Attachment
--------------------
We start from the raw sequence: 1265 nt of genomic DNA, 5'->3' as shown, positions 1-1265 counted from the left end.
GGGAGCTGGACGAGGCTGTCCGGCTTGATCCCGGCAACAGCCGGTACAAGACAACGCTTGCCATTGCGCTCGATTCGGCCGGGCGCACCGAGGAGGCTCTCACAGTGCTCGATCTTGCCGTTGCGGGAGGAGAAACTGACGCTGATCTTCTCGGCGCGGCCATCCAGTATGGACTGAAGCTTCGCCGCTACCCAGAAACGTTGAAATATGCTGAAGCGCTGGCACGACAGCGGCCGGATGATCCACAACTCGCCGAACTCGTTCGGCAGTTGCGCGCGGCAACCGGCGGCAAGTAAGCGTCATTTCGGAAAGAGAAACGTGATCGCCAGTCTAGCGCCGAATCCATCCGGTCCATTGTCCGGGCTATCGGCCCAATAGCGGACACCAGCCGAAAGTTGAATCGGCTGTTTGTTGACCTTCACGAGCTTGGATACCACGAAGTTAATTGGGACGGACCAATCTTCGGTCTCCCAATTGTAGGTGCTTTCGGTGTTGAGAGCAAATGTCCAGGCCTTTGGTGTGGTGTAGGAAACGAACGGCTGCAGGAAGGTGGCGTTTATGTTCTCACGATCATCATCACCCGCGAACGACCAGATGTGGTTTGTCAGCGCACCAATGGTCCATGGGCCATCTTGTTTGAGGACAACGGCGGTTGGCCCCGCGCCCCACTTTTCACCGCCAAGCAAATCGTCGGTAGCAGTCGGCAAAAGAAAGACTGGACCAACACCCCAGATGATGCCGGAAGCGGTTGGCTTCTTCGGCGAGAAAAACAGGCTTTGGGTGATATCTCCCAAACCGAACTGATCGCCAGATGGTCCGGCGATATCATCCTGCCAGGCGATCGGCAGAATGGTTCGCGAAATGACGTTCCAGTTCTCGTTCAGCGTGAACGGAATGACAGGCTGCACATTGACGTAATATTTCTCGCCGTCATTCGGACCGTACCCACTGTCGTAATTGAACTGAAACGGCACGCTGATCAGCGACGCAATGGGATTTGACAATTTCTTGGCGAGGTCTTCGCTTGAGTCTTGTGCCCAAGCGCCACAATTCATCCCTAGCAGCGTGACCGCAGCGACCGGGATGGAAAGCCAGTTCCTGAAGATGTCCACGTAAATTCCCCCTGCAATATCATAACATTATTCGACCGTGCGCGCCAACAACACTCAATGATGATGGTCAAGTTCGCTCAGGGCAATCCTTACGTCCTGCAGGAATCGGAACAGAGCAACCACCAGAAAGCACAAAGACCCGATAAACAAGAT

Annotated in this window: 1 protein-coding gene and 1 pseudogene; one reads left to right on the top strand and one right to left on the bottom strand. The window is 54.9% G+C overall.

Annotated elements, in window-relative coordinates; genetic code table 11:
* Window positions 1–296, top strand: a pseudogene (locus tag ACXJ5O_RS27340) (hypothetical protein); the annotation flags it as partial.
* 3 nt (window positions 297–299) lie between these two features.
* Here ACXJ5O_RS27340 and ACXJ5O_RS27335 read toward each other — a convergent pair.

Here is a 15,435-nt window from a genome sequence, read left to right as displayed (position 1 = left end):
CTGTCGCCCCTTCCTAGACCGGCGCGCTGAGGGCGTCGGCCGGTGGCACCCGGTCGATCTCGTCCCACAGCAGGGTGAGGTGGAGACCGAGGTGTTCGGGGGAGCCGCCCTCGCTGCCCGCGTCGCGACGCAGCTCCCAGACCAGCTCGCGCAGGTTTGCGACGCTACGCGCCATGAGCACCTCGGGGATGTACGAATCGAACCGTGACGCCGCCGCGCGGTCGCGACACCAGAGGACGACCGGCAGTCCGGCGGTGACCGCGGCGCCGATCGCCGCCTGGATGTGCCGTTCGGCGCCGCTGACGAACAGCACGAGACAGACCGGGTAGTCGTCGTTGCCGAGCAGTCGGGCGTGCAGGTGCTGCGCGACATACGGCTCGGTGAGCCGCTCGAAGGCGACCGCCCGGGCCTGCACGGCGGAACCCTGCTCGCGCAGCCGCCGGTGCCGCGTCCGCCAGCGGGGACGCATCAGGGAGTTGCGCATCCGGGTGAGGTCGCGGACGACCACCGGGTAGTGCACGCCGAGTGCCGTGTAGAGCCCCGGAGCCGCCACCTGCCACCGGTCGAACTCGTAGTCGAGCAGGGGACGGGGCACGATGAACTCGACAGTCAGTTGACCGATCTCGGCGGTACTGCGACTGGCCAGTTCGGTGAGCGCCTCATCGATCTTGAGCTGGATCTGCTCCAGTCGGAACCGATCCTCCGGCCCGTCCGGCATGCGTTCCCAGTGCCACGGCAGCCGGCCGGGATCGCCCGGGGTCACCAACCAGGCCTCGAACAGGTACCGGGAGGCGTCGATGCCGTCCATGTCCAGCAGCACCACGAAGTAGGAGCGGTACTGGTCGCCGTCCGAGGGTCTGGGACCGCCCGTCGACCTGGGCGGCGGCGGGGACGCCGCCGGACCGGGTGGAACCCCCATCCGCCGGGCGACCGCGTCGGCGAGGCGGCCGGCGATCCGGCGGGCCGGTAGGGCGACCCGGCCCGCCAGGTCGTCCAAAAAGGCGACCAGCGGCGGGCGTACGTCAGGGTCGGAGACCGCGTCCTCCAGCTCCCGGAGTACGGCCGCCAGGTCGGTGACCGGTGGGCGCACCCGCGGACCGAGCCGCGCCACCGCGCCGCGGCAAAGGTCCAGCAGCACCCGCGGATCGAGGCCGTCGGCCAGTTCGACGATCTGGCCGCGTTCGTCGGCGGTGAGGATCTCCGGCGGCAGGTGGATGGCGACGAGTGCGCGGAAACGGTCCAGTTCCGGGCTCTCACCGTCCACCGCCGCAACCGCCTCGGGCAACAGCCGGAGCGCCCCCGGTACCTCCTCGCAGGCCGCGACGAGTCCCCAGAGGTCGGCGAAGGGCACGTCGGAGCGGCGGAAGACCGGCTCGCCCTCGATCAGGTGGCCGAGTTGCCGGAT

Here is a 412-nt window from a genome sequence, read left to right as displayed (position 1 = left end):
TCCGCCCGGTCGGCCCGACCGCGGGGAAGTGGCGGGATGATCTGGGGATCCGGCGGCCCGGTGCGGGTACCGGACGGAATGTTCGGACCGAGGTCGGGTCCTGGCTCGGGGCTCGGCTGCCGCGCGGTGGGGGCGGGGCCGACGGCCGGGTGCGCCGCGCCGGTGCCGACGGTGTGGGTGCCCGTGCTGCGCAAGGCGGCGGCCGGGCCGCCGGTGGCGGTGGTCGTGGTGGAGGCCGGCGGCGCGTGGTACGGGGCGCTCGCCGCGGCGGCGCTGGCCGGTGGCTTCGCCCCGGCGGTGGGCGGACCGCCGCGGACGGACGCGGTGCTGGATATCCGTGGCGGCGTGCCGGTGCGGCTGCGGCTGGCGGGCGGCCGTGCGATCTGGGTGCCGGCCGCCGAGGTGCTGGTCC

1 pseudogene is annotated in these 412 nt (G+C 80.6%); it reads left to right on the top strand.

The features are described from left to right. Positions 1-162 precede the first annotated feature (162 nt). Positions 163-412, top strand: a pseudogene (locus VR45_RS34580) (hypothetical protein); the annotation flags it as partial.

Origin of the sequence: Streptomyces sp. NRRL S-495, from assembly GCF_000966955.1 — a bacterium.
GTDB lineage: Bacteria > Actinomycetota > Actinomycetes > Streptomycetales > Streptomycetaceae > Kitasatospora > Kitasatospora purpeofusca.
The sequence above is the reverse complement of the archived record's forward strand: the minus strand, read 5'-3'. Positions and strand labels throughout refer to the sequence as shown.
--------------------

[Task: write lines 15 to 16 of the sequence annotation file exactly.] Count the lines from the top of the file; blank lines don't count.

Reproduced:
GTDB lineage: Bacteria > Actinomycetota > Actinomycetes > Streptomycetales > Streptomycetaceae > Kitasatospora > Kitasatospora purpeofusca.
The sequence above is the reverse complement of the archived record's forward strand: the minus strand, read 5'-3'. Positions and strand labels throughout refer to the sequence as shown.